Romanian Anti-Tank Weapons

Shell Types and Armour Penetration Capabilities

Romanian Anti-Tank Gunnery Data, Shell Types and Armour Penetration Capabilities

Romania used a variety of Austrian, Czech, French, German, Italian, and captured Soviet equipment during the war. Small arms and certain guns were produced in Romania, under license, but most of the vehicles were imported from Czechoslovakia and Germany. The tank destroyer shown here is a T-60 Tacam, mounting a captured Soviet 76.2 mm L.54 ZIS-3 on the chassis of a Soviet T-60 light tank. The Romanian crew figures are old Airfix Afrikakorps soldiers. Tarps and netting stowed on the vehicle were made from tissue paper and gauze bandage. Similar versions of the Tacam were based on the Czech Lt. Vz. 35 light tank which was designated R-2 light tank in Romanian service. The vehicle was sprayed with a mixture of Tamiya acrylic paint, using 80% khaki and 20% white. We used the Jim Gordon technique on Weathering Small Scale AFVs.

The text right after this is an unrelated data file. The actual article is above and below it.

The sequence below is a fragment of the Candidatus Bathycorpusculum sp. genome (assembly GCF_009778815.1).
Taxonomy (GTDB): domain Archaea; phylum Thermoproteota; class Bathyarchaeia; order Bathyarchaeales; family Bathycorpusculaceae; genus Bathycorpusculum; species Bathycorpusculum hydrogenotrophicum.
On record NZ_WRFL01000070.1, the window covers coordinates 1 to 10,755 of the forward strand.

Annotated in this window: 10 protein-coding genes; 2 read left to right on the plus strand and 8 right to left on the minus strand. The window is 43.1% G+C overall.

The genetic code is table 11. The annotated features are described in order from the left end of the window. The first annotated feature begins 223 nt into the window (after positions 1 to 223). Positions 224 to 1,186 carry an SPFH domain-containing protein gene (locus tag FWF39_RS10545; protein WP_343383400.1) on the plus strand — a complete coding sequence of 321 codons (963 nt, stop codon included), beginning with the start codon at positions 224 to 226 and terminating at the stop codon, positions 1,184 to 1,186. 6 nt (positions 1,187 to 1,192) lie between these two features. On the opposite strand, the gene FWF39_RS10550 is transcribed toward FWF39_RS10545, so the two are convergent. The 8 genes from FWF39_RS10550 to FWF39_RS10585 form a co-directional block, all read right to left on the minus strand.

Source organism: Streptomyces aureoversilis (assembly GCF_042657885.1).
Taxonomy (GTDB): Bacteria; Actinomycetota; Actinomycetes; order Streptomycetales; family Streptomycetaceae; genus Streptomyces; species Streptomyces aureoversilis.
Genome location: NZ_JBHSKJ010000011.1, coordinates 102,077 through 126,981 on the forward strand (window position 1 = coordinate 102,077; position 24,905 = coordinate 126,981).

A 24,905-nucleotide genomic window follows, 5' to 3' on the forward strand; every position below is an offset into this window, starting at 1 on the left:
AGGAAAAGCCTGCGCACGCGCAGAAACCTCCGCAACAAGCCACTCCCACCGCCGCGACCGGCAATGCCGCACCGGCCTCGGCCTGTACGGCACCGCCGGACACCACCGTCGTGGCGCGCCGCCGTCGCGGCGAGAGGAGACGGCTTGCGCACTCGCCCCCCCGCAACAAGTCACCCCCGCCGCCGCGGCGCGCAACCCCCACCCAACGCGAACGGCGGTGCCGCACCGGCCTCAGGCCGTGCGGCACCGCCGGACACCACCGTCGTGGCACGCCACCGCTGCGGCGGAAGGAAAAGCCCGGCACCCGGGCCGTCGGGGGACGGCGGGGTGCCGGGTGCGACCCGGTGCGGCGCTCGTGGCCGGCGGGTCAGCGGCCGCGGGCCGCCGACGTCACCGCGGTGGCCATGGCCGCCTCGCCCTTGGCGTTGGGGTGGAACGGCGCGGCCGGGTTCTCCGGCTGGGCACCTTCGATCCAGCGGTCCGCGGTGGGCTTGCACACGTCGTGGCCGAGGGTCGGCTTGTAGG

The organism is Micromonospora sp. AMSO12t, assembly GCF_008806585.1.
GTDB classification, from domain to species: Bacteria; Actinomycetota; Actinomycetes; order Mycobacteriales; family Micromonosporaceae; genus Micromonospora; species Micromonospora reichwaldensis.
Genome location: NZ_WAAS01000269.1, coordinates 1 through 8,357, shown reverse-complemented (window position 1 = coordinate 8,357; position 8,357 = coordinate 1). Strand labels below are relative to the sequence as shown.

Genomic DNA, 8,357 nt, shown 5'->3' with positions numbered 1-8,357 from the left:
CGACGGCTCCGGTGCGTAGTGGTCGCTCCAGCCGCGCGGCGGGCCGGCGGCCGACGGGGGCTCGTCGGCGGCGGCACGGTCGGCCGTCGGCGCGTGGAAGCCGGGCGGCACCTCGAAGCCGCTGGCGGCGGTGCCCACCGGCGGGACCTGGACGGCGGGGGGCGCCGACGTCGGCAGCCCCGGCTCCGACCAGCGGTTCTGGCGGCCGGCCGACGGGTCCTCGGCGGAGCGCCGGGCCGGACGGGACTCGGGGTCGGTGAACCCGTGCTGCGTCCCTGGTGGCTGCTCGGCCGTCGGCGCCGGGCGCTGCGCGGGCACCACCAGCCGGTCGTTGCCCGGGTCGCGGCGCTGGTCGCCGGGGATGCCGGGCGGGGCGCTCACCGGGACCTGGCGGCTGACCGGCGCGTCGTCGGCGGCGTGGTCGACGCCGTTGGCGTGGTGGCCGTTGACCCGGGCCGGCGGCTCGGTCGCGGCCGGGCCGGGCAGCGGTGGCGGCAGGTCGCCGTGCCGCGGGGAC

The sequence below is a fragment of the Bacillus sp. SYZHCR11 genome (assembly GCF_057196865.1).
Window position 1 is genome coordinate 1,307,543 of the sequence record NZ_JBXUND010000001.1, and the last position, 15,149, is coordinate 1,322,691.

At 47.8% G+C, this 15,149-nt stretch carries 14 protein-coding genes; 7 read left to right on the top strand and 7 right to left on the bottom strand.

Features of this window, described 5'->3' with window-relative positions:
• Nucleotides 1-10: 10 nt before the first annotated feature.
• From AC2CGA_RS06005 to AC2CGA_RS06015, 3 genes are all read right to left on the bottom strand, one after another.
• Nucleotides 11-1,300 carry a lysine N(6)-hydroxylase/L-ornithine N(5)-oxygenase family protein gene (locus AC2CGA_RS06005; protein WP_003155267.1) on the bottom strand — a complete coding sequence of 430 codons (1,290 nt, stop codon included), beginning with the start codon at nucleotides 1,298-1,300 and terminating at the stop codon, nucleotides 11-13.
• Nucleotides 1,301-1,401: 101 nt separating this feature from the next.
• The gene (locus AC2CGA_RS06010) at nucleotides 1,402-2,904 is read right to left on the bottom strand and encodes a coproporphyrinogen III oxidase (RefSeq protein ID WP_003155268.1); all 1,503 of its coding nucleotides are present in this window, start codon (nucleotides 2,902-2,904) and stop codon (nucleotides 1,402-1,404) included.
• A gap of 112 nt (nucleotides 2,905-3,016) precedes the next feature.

The table lists armour penetration values for Romanian guns at 0 to 100 meters range and 0 degrees inclination of armour. Dates indicate the year when a particular shell type entered production, not necessarily the year of availability to combat units. New shell types would take several months to reach the troops at the front, some favoured units receiving the new shells more quickly than others. Andrew Mark Reid is the author of Panzergranate, a set of miniature wargame rules using carefully researched gunnery data to simulate armour penetration results.

Weapon Projectile Penetration
2 cm L.55 KwK 30/38 A.P.H.E. (Pz.Gr.) 24 mm
2 cm L.55 KwK 30/38 A.P. (Pz.Gr. 39) 31 mm
2 cm L.55 KwK 30/38 A.P.C.R. (Pz.Gr. 40) 54 mm